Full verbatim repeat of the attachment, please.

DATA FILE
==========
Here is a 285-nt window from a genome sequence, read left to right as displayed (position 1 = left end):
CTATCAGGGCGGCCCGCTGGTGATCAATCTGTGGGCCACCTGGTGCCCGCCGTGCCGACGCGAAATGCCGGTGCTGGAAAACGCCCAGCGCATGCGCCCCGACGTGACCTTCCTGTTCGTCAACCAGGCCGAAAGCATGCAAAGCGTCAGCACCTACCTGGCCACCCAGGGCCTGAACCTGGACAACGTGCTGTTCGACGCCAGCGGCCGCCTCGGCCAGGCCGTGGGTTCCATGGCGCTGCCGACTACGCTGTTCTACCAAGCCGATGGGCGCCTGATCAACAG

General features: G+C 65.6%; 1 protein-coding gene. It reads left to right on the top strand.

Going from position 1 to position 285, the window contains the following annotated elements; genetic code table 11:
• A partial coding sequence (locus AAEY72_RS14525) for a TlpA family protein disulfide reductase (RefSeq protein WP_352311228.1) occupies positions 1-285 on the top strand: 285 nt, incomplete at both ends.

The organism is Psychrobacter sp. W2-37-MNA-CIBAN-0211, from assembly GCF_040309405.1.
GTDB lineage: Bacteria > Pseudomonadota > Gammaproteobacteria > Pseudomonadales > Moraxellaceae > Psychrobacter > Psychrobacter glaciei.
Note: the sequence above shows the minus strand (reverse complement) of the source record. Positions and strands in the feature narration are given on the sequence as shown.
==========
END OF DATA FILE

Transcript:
Here is a 285-nt window from a genome sequence, read left to right as displayed (position 1 = left end):
CTATCAGGGCGGCCCGCTGGTGATCAATCTGTGGGCCACCTGGTGCCCGCCGTGCCGACGCGAAATGCCGGTGCTGGAAAACGCCCAGCGCATGCGCCCCGACGTGACCTTCCTGTTCGTCAACCAGGCCGAAAGCATGCAAAGCGTCAGCACCTACCTGGCCACCCAGGGCCTGAACCTGGACAACGTGCTGTTCGACGCCAGCGGCCGCCTCGGCCAGGCCGTGGGTTCCATGGCGCTGCCGACTACGCTGTTCTACCAAGCCGATGGGCGCCTGATCAACAG

General features: G+C 65.6%; 1 protein-coding gene. It reads left to right on the top strand.

Going from position 1 to position 285, the window contains the following annotated elements; genetic code table 11:
• A partial coding sequence (locus AAEY72_RS14525) for a TlpA family protein disulfide reductase (RefSeq protein WP_352311228.1) occupies positions 1-285 on the top strand: 285 nt, incomplete at both ends.

The organism is Psychrobacter sp. W2-37-MNA-CIBAN-0211, from assembly GCF_040309405.1.
GTDB lineage: Bacteria > Pseudomonadota > Gammaproteobacteria > Pseudomonadales > Moraxellaceae > Psychrobacter > Psychrobacter glaciei.
Note: the sequence above shows the minus strand (reverse complement) of the source record. Positions and strands in the feature narration are given on the sequence as shown.